“My guess is they got some feedback that changed their mind,” said Cassidy, asked if he knows what happened in those days leading to his dismissal. “I haven’t spoken to Cam or Donny since then. I don’t have a reason to. If I see them in the hallway, I’ll say hello, obviously. I worked for that organization for 14 years.”
There is also the truth, well known in the entertainment business, that every act has its shelf life. Even in Vegas, Liberace and Wayne Newton saw a final curtain drop. In all sports, players, coaches, and front office personnel all carry “use by” dates.
“Also, Boston’s about championships,” added Cassidy, ever the realist. “If you don’t win the playoffs, sooner or later, they’re gonna find somebody else.”
Recchi’s return to Garden worthy of celebration
Mark Recchi’s final NHL shift in a stellar 22-year career was with the Bruins, June 15, 2011, the night capped with a jubilant shake of the Cup over his head following the 4-0 blanking of the Canucks in Game 7 of the Cup Final at Vancouver.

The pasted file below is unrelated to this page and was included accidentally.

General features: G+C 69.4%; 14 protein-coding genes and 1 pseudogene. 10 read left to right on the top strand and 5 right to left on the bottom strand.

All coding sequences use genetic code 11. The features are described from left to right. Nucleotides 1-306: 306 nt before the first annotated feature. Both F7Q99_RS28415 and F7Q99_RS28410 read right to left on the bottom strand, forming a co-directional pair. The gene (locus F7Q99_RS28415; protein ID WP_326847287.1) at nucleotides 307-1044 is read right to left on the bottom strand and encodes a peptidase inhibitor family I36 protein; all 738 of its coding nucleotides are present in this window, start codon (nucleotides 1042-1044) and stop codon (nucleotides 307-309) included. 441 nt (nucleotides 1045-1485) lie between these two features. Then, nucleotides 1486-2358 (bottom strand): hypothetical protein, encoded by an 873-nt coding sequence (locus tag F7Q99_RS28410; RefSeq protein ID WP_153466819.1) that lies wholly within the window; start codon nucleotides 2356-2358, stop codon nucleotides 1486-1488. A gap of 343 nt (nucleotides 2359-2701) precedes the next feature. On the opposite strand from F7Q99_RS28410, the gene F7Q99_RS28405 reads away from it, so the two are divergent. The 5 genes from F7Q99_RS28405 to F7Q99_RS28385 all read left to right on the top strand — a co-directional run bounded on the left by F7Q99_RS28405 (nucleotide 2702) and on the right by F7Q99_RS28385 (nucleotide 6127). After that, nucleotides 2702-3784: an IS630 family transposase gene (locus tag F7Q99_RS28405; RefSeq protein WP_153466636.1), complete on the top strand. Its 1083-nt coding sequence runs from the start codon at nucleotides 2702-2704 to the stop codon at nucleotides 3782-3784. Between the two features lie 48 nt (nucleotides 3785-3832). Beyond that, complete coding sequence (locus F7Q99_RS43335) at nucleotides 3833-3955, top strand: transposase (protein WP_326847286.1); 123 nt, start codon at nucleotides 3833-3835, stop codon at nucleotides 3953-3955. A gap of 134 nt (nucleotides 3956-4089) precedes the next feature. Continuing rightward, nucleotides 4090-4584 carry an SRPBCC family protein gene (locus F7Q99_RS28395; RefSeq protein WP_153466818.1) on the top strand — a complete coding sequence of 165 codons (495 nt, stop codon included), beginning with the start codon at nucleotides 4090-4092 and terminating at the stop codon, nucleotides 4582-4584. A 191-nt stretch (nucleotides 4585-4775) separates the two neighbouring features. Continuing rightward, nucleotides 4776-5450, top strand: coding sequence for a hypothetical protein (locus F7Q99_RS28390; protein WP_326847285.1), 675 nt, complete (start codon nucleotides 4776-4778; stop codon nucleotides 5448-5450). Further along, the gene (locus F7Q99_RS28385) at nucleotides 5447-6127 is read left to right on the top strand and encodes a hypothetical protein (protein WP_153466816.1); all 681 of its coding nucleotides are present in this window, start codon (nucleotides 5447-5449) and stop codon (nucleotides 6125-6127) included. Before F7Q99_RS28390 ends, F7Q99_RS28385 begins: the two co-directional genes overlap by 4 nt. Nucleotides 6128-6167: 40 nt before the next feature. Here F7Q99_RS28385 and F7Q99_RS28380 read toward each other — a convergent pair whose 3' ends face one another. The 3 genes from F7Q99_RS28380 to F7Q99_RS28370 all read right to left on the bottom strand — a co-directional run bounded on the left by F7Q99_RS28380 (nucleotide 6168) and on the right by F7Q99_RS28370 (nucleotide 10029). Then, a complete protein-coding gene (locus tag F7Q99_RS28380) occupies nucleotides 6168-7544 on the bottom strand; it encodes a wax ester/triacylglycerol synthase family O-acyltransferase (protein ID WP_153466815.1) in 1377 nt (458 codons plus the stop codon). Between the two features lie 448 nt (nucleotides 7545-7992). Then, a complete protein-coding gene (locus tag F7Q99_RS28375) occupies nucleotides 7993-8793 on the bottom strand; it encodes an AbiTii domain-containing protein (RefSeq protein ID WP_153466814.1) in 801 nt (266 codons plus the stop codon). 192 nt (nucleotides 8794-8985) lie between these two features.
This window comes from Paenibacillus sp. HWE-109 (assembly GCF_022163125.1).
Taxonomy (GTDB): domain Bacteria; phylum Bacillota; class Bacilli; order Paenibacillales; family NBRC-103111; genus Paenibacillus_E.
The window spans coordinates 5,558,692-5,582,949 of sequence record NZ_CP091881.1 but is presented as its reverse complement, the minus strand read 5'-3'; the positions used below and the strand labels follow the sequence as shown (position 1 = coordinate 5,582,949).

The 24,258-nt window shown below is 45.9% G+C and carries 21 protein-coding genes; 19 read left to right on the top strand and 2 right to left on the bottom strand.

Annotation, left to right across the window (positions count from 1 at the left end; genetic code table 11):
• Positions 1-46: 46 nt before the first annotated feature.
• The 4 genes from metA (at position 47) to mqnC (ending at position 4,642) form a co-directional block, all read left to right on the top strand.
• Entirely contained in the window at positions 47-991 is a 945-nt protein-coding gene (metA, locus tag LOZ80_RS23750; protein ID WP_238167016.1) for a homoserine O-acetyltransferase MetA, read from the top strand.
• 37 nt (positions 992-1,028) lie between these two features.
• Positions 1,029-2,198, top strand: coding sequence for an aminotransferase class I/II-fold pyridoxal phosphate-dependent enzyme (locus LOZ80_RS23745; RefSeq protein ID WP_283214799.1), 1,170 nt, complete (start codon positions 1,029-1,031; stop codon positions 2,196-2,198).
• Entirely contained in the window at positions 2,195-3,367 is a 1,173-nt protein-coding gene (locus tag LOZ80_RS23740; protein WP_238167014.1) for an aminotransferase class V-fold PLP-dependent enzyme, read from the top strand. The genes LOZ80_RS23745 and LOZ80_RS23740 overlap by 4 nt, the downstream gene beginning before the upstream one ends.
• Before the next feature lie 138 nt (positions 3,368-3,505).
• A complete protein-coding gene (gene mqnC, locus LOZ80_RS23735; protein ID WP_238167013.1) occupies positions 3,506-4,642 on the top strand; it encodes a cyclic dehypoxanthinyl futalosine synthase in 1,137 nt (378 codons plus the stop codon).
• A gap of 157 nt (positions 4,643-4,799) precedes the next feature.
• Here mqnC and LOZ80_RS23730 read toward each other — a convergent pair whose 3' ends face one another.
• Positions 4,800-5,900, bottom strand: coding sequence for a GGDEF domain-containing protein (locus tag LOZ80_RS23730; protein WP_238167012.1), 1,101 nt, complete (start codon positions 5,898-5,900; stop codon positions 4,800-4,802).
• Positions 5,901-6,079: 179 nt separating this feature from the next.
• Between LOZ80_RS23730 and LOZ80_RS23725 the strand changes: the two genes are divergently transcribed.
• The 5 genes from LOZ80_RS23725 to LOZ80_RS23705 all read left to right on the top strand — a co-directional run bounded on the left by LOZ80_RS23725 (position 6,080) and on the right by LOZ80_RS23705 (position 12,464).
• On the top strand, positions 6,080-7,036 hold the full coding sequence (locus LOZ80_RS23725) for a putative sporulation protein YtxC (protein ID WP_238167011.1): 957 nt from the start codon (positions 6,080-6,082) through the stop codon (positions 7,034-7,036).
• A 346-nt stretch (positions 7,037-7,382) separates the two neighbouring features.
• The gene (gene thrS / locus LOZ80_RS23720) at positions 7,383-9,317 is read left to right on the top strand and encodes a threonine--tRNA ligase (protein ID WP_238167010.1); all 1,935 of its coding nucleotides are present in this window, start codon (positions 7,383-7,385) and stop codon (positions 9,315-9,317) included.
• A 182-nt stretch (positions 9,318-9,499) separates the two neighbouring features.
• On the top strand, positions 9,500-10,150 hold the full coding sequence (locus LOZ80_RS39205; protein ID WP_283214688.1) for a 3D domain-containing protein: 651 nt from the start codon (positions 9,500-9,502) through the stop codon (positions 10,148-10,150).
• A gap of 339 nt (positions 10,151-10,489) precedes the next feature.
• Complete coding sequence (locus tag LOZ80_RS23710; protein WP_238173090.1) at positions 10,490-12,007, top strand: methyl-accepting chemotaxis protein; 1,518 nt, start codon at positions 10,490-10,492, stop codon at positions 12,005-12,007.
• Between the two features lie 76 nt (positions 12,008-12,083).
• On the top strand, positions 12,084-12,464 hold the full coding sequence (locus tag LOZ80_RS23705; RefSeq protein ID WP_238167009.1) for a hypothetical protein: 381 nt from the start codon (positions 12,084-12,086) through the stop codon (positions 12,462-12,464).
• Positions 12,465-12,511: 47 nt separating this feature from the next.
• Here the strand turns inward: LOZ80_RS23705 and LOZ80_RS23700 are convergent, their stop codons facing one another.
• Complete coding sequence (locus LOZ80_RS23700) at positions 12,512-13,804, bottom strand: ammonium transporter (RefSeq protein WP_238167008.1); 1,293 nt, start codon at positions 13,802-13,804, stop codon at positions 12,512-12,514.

“I enjoyed being in Boston right from the start,” Recchi recalled this past week, reached by phone at his home about an hour north of Pittsburgh. “Right from the git-go, the things we went through together as a group, and, ultimately, to get to that final pinnacle was incredible.”
Recchi, 54, will return to Causeway Street Wednesday night, to be honored by The Tradition, the annual fund-raising gala by The Sports Museum. The Hall of Fame winger will be among the headliners, along with former Red Sox outfielder Johnny Damon, marathon man Bill Rodgers, and ex-Patriots great Lawyer Milloy. (For information and tickets: sportsmuseum.org).
Ever-understated off the ice, Recchi posted prolific numbers across his two-plus decades, including 577 goals (21st all time), 956 assists (15th), and 1,533 points (13th) in 1,652 games (eighth).
A reflection of the time in which he was drafted, Recchi was chosen 67th in 1988, the Penguins taking a flyer on an undersized (5 feet 10 inches, 185 pounds) kid who that season piled up 154 points for WHL Kamloops — the junior club he now owns with another ex-Bruin, Jarome Iginla, and others.
Recchi was passed over in the draft as an 18-year-old, in part because he produced only a 61-point season that first year of eligibility. Size mattered a lot more in the late-’80s NHL than it does today.